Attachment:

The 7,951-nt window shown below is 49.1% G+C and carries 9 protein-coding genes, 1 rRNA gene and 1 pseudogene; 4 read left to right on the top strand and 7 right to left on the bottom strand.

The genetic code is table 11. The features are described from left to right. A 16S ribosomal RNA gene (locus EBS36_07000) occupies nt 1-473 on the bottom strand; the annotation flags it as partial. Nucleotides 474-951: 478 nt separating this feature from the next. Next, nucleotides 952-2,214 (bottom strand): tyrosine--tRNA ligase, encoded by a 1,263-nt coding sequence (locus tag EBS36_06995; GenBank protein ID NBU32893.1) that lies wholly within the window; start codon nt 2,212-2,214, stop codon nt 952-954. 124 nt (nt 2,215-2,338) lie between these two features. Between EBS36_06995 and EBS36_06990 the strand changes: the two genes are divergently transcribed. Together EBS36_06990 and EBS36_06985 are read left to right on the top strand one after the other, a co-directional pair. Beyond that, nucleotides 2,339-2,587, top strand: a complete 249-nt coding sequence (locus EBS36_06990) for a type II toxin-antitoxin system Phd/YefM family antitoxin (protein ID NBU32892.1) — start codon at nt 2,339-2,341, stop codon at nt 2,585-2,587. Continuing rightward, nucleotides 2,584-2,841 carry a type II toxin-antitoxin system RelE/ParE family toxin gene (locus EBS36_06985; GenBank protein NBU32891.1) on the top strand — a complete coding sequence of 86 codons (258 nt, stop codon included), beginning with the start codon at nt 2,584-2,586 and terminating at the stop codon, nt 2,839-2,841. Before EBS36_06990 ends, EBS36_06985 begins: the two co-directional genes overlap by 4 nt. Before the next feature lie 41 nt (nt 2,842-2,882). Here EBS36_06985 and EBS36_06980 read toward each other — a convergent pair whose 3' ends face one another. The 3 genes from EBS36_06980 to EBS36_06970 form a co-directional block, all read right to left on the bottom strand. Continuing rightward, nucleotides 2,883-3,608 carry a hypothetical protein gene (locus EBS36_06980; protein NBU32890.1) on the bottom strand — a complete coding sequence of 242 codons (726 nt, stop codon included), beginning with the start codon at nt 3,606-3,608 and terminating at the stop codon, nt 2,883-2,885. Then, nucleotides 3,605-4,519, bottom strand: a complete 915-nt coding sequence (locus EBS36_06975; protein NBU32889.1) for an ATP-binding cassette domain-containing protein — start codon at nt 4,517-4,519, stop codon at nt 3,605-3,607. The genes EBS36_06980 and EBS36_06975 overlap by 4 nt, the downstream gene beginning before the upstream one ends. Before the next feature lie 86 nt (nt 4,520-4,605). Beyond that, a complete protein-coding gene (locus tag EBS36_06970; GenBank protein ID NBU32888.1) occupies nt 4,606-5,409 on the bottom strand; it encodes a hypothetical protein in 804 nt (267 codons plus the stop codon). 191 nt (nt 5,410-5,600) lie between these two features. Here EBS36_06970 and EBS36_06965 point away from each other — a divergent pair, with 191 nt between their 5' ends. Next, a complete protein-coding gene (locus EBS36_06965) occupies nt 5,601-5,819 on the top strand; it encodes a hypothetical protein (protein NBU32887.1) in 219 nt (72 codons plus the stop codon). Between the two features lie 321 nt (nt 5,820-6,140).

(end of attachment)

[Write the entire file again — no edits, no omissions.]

The 7,951-nt window shown below is 49.1% G+C and carries 9 protein-coding genes, 1 rRNA gene and 1 pseudogene; 4 read left to right on the top strand and 7 right to left on the bottom strand.

The genetic code is table 11. The features are described from left to right. A 16S ribosomal RNA gene (locus EBS36_07000) occupies nt 1-473 on the bottom strand; the annotation flags it as partial. Nucleotides 474-951: 478 nt separating this feature from the next. Next, nucleotides 952-2,214 (bottom strand): tyrosine--tRNA ligase, encoded by a 1,263-nt coding sequence (locus tag EBS36_06995; GenBank protein ID NBU32893.1) that lies wholly within the window; start codon nt 2,212-2,214, stop codon nt 952-954. 124 nt (nt 2,215-2,338) lie between these two features. Between EBS36_06995 and EBS36_06990 the strand changes: the two genes are divergently transcribed. Together EBS36_06990 and EBS36_06985 are read left to right on the top strand one after the other, a co-directional pair. Beyond that, nucleotides 2,339-2,587, top strand: a complete 249-nt coding sequence (locus EBS36_06990) for a type II toxin-antitoxin system Phd/YefM family antitoxin (protein ID NBU32892.1) — start codon at nt 2,339-2,341, stop codon at nt 2,585-2,587. Continuing rightward, nucleotides 2,584-2,841 carry a type II toxin-antitoxin system RelE/ParE family toxin gene (locus EBS36_06985; GenBank protein NBU32891.1) on the top strand — a complete coding sequence of 86 codons (258 nt, stop codon included), beginning with the start codon at nt 2,584-2,586 and terminating at the stop codon, nt 2,839-2,841. Before EBS36_06990 ends, EBS36_06985 begins: the two co-directional genes overlap by 4 nt. Before the next feature lie 41 nt (nt 2,842-2,882). Here EBS36_06985 and EBS36_06980 read toward each other — a convergent pair whose 3' ends face one another. The 3 genes from EBS36_06980 to EBS36_06970 form a co-directional block, all read right to left on the bottom strand. Continuing rightward, nucleotides 2,883-3,608 carry a hypothetical protein gene (locus EBS36_06980; protein NBU32890.1) on the bottom strand — a complete coding sequence of 242 codons (726 nt, stop codon included), beginning with the start codon at nt 3,606-3,608 and terminating at the stop codon, nt 2,883-2,885. Then, nucleotides 3,605-4,519, bottom strand: a complete 915-nt coding sequence (locus EBS36_06975; protein NBU32889.1) for an ATP-binding cassette domain-containing protein — start codon at nt 4,517-4,519, stop codon at nt 3,605-3,607. The genes EBS36_06980 and EBS36_06975 overlap by 4 nt, the downstream gene beginning before the upstream one ends. Before the next feature lie 86 nt (nt 4,520-4,605). Beyond that, a complete protein-coding gene (locus tag EBS36_06970; GenBank protein ID NBU32888.1) occupies nt 4,606-5,409 on the bottom strand; it encodes a hypothetical protein in 804 nt (267 codons plus the stop codon). 191 nt (nt 5,410-5,600) lie between these two features. Here EBS36_06970 and EBS36_06965 point away from each other — a divergent pair, with 191 nt between their 5' ends. Next, a complete protein-coding gene (locus EBS36_06965) occupies nt 5,601-5,819 on the top strand; it encodes a hypothetical protein (protein NBU32887.1) in 219 nt (72 codons plus the stop codon). Between the two features lie 321 nt (nt 5,820-6,140).